DaimlerChrysler’s Chrysler Group made the biggest gain in North American manufacturing efficiency last year, passing Ford for the first time in a closely watched study of automotive productivity.

The Associated Press (AP) said Chrysler, the smallest of Detroit’s ‘Big Three’ carmakers, improved overall productivity by 7.8% from 2002 to 2003, the second consecutive year it made the biggest jump in the report released on Thursday by Harbour Consulting – last year, Chrysler posted an 8.3% improvement.

The Harbour Report, published since 1989, tracks how many hours it takes to build a new car or truck – company by company, plant by plant, the report noted.

In overall productivity, which includes assembly, stamping and powertrain operations in North America, General Motors was on top at 35.20 hours per vehicle, followed by Chrysler at 37.42 and Ford at 38.60 – Honda, Nissan and Toyota submitted limited reports and were not included in the overall rankings, AP said.

According to the news agency, GM improved its overall ranking 5.2% last year, contributing to a 25% improvement in the past six years, while Ford’s overall gain was 3.4% in 2003.

“Manufacturers that are using disciplined, common processes to drive consistent, sustainable improvement are seeing the most progress in the report’s measures,” Ron Harbour, president of Troy-based Harbour Consulting, told the Associated Press.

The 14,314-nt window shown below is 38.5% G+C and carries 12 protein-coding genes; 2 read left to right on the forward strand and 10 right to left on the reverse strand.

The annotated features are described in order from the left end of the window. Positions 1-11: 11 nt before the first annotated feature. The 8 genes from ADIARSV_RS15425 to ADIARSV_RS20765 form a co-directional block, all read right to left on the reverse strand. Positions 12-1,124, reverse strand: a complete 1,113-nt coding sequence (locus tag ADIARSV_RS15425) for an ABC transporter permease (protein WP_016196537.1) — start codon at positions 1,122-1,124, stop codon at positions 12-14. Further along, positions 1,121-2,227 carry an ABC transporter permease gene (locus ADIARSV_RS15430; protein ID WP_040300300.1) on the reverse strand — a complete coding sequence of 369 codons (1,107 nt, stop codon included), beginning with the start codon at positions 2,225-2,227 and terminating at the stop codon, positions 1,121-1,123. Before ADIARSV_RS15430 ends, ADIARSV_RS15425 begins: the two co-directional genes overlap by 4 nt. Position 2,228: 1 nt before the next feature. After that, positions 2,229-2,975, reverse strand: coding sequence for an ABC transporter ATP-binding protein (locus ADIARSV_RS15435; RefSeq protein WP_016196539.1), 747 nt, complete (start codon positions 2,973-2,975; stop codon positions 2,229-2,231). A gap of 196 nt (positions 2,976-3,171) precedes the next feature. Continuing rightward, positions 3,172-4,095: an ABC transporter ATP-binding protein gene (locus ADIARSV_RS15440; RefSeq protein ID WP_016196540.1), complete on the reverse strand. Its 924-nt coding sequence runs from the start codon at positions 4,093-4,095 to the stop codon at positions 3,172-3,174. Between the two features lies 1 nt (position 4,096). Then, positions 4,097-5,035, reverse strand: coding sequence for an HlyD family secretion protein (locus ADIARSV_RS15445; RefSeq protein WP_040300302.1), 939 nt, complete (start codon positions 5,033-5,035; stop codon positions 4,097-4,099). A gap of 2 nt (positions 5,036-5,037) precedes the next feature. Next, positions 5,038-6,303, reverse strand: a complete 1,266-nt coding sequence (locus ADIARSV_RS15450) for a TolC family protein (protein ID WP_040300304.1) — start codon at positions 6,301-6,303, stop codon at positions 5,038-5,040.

New United Motoring Manufacturing, the joint venture between GM and Toyota in Fremont, California, led the overall assembly rankings at 21.92 hours per vehicle, next was GM’s lone operations at 23.61 hours per vehicle, Mitsubishi at 25.43, Ford at 25.44 and Chrysler at 26.01, the report said.

Among individual plants, Nissan’s Smyrna, Tennessee, factory that produces the Altima ranked at the top of the list at 15.33 hours per vehicle, establishing a new industry standard – Smyrna broke its own mark of 15.74 set last year, according to AP.

The report said that GM’s two plants in Oshawa, Ontario, finished second and third at 16.40 and 17.03 hours per vehicle, and its two plants in Lansing were fourth and fifth, while Ford’s Chicago plant was sixth and its Atlanta plant was seventh – no Chrysler plants finished in the top 10.

“We’re very pleased with the consistent progress we continue to see in our manufacturing productivity,” Guy Briggs, GM’s group vice president for manufacturing and labour relations, told the Associated Press, adding: “However, significant cost issues like out of control health care expenses will not allow us to rest on these accomplishments.”